Crikey. There are so many! Within the genre, David Gemmell was a huge influence. I don’t know of any writer who can write a fast-paced, emotionally engaging story as well as David could. Tad Williams is also an influence: his prose style is amongst the powerfully evocative I’ve encountered. Philip K Dick is consistently mind-bending; he had a rare knack of changing the way a reader views the world.

Amongst the current crop of genre writers, I have an (albeit grudging!) admiration for my friend, Andy Remic. He produces first rate fiction, in several genres, and has a workrate that is simply astonishing. The horror writer Gary McMahon is dazzling; his debut, Pretty Little Dead Things, is one of my favourite horror novels of all time and has an emotional impact seldom found in fiction of any sort.

Outside the genre, I have too many favourites to list. Dostoevsky, Graham Greene, Dickens, Shakespeare, Conrad, Nabokov, Cormac McCarthy . . . I also read a lot of poetry. Ted Hughes’ work was particularly affecting. So too Wordsworth and Keats . . .

What one subject that you have yet to cover would you most like to bring the public next?

Oh gosh! There’s a question . . .! For myself, writing tends to be a largely instinctive endeavour, and the subject – that is, the theme underpinning the narrative – only becomes apparent during the latter stages of writing any piece. There tends to be a moment when the clouds part, the sun shines, and I think, Ah, that’s what I meant! So don’t have any predetermined subjects as such. I just plod on and see what emerges . . .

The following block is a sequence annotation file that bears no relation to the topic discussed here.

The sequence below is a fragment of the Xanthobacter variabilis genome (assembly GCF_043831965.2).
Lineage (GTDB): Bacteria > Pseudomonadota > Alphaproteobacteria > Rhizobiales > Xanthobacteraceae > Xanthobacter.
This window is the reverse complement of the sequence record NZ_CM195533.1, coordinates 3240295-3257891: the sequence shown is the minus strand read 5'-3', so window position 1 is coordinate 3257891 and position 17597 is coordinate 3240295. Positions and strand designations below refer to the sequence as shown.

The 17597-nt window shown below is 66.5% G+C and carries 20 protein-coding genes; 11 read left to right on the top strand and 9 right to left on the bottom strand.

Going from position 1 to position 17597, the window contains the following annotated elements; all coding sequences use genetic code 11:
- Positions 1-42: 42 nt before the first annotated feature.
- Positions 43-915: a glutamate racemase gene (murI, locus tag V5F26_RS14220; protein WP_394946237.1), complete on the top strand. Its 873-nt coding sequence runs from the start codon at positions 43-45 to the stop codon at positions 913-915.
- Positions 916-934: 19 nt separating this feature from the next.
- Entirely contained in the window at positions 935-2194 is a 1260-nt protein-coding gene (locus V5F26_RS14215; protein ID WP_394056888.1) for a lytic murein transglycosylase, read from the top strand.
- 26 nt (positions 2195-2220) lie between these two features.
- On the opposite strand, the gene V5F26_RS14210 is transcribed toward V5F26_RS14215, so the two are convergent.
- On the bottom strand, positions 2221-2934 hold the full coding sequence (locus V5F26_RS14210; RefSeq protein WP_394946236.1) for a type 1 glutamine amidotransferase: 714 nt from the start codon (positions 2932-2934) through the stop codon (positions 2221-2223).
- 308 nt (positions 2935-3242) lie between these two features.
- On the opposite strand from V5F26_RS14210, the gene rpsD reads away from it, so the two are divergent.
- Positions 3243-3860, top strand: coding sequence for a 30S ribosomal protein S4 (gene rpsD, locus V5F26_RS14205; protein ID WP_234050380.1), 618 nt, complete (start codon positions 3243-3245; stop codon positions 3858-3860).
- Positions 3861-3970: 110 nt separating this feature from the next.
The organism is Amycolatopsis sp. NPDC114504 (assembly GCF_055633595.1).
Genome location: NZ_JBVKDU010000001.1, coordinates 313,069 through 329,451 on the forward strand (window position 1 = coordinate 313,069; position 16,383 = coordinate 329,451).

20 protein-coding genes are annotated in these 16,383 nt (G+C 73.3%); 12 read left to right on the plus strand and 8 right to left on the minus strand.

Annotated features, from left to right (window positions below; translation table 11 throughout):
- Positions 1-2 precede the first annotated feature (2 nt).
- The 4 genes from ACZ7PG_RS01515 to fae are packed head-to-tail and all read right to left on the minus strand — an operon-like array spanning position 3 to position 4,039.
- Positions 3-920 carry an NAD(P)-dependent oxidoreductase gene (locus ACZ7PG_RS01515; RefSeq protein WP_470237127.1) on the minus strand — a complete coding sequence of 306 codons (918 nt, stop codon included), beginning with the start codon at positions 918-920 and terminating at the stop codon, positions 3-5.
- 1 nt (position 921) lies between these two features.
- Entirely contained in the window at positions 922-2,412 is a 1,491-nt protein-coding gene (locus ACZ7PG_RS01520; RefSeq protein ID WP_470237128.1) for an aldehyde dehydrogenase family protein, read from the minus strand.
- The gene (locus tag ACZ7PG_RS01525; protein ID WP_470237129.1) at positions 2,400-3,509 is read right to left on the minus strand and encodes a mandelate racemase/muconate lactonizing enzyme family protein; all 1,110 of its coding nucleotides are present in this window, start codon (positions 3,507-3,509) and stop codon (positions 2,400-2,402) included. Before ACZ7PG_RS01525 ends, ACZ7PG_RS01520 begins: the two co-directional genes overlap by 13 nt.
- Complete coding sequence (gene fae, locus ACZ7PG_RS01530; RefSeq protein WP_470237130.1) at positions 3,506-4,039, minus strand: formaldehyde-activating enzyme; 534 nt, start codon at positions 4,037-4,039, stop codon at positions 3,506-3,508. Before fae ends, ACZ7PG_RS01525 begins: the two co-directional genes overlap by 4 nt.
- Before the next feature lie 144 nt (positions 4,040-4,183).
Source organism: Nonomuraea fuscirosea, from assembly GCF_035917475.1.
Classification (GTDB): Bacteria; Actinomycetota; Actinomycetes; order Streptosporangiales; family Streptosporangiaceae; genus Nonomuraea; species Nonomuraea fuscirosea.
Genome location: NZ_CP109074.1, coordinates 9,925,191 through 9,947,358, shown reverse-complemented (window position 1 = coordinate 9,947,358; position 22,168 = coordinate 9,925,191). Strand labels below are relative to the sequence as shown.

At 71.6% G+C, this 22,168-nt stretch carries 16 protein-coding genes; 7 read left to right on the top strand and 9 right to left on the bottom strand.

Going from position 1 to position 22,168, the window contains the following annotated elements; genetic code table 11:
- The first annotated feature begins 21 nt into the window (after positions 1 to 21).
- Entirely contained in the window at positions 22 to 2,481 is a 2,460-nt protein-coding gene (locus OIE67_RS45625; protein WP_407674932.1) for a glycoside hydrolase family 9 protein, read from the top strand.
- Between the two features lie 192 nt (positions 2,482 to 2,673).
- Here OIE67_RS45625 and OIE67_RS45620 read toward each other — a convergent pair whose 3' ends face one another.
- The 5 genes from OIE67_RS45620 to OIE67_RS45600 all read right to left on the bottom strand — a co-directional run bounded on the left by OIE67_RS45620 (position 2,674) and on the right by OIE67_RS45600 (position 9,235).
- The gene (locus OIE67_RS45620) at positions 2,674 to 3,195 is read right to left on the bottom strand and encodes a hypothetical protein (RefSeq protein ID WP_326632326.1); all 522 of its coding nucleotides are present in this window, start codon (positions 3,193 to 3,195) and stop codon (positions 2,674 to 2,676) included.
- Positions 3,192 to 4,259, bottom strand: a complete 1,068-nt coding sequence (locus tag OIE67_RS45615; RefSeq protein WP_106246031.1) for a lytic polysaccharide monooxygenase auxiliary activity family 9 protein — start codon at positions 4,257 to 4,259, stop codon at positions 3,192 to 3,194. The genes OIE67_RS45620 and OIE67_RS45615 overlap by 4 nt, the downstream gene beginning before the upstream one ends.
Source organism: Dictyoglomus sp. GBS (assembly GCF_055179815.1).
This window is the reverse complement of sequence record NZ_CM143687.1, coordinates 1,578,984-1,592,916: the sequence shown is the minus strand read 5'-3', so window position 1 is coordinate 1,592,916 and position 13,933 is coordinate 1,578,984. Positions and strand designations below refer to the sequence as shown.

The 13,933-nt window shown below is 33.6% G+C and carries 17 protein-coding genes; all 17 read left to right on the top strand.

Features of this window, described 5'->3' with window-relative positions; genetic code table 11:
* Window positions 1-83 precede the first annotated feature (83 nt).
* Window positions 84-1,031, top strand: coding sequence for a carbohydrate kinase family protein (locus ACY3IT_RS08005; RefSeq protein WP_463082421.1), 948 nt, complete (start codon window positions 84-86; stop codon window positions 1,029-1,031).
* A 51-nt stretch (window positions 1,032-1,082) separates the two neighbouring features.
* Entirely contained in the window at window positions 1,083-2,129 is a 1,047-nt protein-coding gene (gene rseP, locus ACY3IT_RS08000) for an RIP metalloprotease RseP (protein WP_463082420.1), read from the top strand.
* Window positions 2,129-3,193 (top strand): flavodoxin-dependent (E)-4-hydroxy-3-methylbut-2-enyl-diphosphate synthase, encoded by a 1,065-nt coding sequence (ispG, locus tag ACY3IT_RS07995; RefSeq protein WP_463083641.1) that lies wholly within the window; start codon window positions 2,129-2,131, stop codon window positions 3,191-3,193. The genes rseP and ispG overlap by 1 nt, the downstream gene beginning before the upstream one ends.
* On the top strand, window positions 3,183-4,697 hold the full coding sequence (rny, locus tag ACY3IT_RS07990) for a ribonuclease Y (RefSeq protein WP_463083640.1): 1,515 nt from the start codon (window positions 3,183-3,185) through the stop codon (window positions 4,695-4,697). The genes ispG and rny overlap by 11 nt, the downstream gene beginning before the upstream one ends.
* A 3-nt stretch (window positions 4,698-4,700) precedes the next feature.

Are you yourself a fan of the horror/sci fi genres? Did you have any favorite monsters as a kid?

When I was growing up, I devoured pretty much any horror VHS I could get my hands on. And during the summer holidays, I ploughed through James Herbert’s works at a rate of knots. I was inordinately fond of the movie Hawk the Slayer too. At primary school, I manufactured little Hawk comic books on pink paper towels plundered from the toilets. Nowadays, I read a lot less fantasy than I used to. No doubt, this is because I spend so much time writing it. And I don’t tend to read a huge amount of fiction, at least when I’m working on my own stuff. I like to keep my head clear, as far as I can; I suspect I am missing out on a great deal of excellent material, which saddens me a little. At present, I tend to read non-fiction, either for research or general enlightenment!

I can’t recall having a favourite monster. But I do remember being chilled by a trailer for The Blob. The thought of being smothered by that ghastly ooze was intolerable; maybe it connected with my childhood fears of drowning and asphyxiation . . .

What is the best advice anyone has ever offered you?

As hackneyed as it may be, Work hard, play hard is a pretty sound philosophy. If you work too hard for too long, you dry up; the joy vanishes, and the work itself suffers. So you have to cut loose now and again. Equally, you must know when the time for play has stopped and the hard graft must resume . . .

What are you planning to work on after the prequel to Monument?

There will be another fantasy novel, set in a different world to Druine. Also, I am working on a piece of contemporary fantasy/horror; a bit of a departure, but we’ll see how it goes . . .

Leave a Reply

FTC Disclaimer
Unless otherwise stated all books reviewed here were received free of charge from their author or publisher. This, of course, does not affect the content of our reviews.